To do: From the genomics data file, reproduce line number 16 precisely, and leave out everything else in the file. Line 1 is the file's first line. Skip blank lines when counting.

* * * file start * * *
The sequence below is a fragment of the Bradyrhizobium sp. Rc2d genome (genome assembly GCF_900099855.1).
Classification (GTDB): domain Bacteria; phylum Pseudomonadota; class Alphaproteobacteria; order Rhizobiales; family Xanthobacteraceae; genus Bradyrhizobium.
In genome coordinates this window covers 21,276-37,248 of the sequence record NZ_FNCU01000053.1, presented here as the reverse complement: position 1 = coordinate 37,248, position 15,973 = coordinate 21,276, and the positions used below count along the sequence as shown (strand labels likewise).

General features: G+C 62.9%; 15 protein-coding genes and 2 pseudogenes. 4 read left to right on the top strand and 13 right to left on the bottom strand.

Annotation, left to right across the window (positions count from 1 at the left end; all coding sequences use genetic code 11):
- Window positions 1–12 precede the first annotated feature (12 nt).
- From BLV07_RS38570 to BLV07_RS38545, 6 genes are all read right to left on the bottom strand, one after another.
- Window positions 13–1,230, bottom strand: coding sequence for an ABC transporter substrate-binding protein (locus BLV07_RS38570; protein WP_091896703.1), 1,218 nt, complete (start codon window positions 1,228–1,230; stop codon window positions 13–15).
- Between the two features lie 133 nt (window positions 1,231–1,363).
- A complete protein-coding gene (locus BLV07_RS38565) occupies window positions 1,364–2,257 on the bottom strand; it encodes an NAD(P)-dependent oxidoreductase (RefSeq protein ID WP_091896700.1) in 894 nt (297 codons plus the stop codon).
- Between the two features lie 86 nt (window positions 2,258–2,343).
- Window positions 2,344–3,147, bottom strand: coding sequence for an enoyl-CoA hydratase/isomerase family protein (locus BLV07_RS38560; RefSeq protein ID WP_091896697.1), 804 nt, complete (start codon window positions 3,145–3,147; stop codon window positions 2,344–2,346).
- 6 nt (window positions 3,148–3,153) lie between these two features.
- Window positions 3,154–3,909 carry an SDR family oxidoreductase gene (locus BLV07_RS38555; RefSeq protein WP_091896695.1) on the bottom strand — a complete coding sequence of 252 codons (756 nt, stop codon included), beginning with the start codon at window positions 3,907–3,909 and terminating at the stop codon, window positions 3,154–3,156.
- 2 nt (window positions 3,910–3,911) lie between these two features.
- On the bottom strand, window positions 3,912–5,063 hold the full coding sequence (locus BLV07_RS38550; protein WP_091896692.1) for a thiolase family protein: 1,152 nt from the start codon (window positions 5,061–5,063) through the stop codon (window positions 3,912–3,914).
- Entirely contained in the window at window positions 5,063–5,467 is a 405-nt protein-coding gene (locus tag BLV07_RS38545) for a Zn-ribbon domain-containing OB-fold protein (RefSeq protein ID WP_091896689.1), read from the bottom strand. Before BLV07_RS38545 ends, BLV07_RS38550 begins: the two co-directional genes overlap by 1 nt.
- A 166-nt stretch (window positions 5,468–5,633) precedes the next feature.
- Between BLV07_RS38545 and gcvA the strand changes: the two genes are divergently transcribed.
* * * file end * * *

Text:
- On the bottom strand, window positions 3,912–5,063 hold the full coding sequence (locus BLV07_RS38550; protein WP_091896692.1) for a thiolase family protein: 1,152 nt from the start codon (window positions 5,061–5,063) through the stop codon (window positions 3,912–3,914).